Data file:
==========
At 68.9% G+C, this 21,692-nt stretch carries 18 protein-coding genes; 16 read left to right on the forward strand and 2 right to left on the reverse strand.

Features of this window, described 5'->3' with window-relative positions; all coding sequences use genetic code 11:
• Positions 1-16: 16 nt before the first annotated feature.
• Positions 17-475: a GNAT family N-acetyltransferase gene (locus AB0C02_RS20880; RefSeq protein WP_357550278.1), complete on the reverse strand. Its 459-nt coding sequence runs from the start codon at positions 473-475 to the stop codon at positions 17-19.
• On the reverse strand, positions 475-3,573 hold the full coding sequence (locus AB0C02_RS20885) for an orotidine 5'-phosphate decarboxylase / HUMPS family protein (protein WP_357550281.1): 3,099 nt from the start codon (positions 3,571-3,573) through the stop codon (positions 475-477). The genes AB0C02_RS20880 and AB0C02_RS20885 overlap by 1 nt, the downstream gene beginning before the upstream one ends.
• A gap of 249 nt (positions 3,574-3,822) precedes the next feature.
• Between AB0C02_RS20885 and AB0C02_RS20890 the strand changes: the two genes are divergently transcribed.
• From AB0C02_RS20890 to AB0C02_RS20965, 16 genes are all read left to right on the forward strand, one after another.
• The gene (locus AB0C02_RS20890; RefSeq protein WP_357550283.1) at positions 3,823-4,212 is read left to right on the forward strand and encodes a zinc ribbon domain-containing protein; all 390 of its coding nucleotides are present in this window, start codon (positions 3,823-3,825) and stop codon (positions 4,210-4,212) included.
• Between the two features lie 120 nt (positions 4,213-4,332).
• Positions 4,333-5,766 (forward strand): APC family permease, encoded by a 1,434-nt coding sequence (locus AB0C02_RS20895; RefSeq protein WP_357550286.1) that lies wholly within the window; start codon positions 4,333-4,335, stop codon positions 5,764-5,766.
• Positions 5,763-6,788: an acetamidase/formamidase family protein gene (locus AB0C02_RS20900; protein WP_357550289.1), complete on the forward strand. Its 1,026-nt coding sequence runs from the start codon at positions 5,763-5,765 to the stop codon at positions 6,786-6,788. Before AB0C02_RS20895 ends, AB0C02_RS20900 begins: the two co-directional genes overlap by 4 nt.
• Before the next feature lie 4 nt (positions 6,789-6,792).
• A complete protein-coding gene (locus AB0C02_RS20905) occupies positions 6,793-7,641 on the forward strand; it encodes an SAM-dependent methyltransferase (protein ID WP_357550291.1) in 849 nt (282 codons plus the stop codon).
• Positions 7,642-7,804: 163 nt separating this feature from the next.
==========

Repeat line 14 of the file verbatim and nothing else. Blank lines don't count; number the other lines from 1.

• A complete protein-coding gene (locus AB0C02_RS20905) occupies positions 6,793-7,641 on the forward strand; it encodes an SAM-dependent methyltransferase (protein ID WP_357550291.1) in 849 nt (282 codons plus the stop codon).